You can not help him if he won't help himself but you need to make clear that you have needs too. He needs expert help and even if you were an expert you wouldn't be the person to deliver it.

user7755 Thu 19-May-16 07:55:24

Thanks Isetan, you are correct in everything you say. He is unlikely to accept professional help - at the risk of outing us, he is in that line of work (and he is a proud / stubborn man) but you are right in saying that I can't be the person to deliver that help - believe it or not, that is a lightbulb moment for me!

I have to go to work now, so I'm not ignoring other posts if there are any, I will be back later!

Joysmum Thu 19-May-16 08:10:59

How about not trying to help, advise and reassure?

Just look into his eyes, tell him you love him and lots of bear hugs. That way you can't say the wrong thing but he'll feel you love and support which will make hill better able to open up and talk rather than you talking at him. smile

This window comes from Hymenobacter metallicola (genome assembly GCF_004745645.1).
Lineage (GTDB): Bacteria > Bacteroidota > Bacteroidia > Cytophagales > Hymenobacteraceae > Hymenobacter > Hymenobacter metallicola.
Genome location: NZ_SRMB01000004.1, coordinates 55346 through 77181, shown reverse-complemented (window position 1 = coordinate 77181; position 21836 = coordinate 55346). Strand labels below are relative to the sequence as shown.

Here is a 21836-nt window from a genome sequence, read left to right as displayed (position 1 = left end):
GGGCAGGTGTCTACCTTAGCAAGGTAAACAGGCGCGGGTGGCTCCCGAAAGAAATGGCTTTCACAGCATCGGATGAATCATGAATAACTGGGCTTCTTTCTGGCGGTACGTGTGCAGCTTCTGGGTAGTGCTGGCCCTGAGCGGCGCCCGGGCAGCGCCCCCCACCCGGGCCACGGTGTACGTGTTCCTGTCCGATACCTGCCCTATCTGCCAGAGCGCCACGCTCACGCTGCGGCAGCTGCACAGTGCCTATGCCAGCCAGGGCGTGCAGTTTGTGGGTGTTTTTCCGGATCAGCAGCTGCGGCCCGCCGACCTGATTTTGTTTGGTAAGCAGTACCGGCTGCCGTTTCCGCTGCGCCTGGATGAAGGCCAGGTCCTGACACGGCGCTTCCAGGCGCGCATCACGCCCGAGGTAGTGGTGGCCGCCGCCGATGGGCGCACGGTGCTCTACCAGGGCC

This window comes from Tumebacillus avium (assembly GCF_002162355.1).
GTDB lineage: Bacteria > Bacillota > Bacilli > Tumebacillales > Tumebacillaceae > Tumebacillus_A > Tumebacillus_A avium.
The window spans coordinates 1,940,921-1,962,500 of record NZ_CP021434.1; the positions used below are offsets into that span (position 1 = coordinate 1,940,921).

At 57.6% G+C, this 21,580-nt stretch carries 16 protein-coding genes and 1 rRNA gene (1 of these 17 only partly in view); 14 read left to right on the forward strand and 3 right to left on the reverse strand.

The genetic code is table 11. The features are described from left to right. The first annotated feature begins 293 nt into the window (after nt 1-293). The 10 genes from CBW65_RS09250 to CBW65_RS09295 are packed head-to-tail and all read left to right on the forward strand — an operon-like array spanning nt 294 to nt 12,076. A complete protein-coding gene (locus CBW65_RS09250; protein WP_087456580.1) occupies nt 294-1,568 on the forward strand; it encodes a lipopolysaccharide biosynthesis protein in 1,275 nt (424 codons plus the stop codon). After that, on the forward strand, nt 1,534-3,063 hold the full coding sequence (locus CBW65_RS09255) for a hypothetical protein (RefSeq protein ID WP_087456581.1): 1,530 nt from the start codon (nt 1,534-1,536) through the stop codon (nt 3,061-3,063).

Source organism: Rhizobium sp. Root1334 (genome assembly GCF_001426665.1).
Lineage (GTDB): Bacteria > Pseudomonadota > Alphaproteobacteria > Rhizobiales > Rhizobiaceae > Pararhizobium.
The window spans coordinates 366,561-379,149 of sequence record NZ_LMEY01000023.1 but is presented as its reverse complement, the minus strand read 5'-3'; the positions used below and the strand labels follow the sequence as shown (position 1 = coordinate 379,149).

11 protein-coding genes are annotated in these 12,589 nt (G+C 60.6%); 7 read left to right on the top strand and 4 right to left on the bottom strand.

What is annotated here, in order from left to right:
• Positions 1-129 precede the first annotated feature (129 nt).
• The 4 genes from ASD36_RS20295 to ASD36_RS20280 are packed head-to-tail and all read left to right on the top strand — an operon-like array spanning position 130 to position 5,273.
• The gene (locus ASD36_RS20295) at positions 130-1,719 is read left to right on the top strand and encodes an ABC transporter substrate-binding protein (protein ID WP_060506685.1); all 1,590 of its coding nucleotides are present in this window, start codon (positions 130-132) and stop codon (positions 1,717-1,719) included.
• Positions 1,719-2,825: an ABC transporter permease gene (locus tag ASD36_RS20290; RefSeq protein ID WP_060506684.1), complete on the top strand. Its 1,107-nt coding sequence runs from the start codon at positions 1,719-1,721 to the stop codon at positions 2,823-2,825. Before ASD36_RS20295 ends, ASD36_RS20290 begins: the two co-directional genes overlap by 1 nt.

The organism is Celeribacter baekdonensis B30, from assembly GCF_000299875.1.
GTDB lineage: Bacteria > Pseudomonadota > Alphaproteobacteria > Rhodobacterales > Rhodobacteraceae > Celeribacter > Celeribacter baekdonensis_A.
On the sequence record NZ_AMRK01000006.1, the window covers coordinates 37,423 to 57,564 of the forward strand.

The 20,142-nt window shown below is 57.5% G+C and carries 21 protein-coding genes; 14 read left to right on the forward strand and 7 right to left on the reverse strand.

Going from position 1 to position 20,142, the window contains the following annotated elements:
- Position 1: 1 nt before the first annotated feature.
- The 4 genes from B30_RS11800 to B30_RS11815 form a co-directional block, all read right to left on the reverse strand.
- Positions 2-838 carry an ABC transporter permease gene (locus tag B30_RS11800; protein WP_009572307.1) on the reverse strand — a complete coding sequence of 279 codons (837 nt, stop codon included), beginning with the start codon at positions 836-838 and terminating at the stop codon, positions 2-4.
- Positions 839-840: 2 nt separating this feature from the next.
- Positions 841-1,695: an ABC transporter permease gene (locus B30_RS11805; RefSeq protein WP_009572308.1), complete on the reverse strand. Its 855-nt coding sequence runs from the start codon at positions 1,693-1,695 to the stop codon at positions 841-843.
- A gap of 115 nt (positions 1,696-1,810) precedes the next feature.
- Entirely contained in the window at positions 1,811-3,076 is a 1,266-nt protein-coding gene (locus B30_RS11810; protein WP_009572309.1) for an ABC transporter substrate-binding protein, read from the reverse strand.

user7755 Thu 19-May-16 11:35:12

Just nipped on quickly while its quiet.

Joysmum - it sounds so simple doesn't it, I can't believe that I haven't just done that. Looking forward to seeing him tonight and I will do just that.

I'm one of life's fixers, I sort out everything at work and in my personal life - it's my default, and he is the only person who doesn't 'fit' in with this - so selfish of him wink

Thank you again

summerainbow Thu 19-May-16 11:38:25

So is he claiming pip? are claiming pip for kids? . Can he go on sick can he claim carer allowance for the kids

pocketsaviour Thu 19-May-16 11:41:10

I'm one of life's fixers

Me too! When my DS developed anxiety I found it so frustrating because I would be trying to offer solutions and he didn't want that. He just wanted to hear that I loved him.